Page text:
As Sprint and T-Mobile prepare to face questions on a potential merger from lawmakers on Capitol Hill on Wednesday, new analysis from the Communications Workers of America shows that the merger could cause massive job loss of more than 30,000 jobs across the country. To avoid this outcome, CWA is calling on Sprint and T-Mobile to make a binding commitment not to eliminate jobs in their proposed merger, and to stop violating federal labor laws and fully respect workers’ rights.
T-Mobile’s parent company Deutsche Telekom CEO Tim Höttges declared, most recently at the DT shareholders´ meeting on May 17 in Bonn, Germany, that T-Mobile will create new jobs, bring back jobs from overseas, and open many new stores. But without those statements coming in a binding form to the FCC and to their employees, those promises cannot be enforced.
According to CWA analysis, the majority of these potential job losses, around 26,000, would occur as a result of store closures spread throughout the country. CWA estimates that store closures would include 2,300 overlapping Sprint/T-Mobile stores and 2,750 overlapping Boost (Sprint) and MetroPCS (T-Mobile) prepaid wireless stores, including corporate and authorized dealer retail locations. About 4-5,000 would come from the elimination of overlapping headquarters-based staff in Overland Park, KS and Seattle, WA.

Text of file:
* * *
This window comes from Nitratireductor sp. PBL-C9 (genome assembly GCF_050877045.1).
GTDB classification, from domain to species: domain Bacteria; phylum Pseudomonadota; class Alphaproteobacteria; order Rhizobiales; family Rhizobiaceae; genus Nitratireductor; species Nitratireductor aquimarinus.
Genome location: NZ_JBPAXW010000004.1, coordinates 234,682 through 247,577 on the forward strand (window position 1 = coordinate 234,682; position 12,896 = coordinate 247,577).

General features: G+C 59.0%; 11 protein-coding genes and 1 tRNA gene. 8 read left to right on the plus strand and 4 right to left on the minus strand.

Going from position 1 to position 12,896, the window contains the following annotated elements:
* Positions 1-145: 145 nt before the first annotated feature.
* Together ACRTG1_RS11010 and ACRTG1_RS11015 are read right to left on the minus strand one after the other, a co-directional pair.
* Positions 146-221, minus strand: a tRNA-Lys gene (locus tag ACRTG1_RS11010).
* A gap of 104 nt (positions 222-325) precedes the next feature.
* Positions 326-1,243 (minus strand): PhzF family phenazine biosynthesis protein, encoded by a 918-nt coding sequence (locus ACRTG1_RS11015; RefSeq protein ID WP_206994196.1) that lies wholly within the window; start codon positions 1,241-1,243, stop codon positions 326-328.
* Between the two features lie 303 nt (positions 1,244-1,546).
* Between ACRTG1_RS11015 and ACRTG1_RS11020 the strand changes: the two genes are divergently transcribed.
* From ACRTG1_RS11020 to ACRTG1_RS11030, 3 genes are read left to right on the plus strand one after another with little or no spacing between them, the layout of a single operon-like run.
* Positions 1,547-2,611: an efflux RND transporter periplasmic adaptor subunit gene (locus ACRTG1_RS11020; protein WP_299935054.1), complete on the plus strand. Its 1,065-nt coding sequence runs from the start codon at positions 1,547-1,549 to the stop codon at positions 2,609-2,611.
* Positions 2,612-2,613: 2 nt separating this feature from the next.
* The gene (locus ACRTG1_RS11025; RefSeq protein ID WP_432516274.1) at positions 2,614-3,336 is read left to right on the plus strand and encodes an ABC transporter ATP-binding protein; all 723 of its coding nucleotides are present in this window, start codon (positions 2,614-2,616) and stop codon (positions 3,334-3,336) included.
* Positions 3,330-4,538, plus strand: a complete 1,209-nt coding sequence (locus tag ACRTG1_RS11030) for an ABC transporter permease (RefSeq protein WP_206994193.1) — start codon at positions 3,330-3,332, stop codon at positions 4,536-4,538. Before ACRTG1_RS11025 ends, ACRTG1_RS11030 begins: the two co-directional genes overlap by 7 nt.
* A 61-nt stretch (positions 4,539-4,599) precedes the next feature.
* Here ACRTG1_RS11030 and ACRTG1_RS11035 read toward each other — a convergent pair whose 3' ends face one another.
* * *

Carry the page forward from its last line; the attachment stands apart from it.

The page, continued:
That the Sprint-T-Mobile merger could come at the cost of U.S. workers should come as no surprise, as both Sprint and T-Mobile have compiled up to now a long track record of closing U.S. call centers and committing workplace violations.
Since 2011, T-Mobile has been subject to approximately 60 unfair labor practice charges including surveilling and terminating workers for union activity and interference with employees’ right to free speech. Sprint’s anti-union corporate policy dates back to the closing of a Hispanic telemarketing center to avoid a union election. Current and former Sprint employees have sued the company multiple times for alleged wage and hour violations.
Additionally, T-Mobile and Sprint have moved thousands of call center jobs offshore to the Philippines, India, Guatemala, Honduras, Mexico, Panama, the Dominican Republic, Costa Rica, and Canada. In June 2012, T-Mobile laid-off 3,300 U.S. workers when it closed seven call centers and sent the work offshore. Sprint has steadily cut U.S. employment every year since 2007 at the same time it’s been outsourcing call center work. In 2010, Sprint outsourced 6,000 positions and the management of its wireless network to Sweden-based Ericsson.
T-Mobile and Sprint must make a clear statement to regulators and to their employees that they will not interfere with union organizing activities and make binding guarantees to maintain, create, and bring back jobs, without cutting current compensation for workers.
If T-Mobile and Sprint are not willing to address these issues, CWA will not be able to support the approval of the T-Mobile-Sprint merger.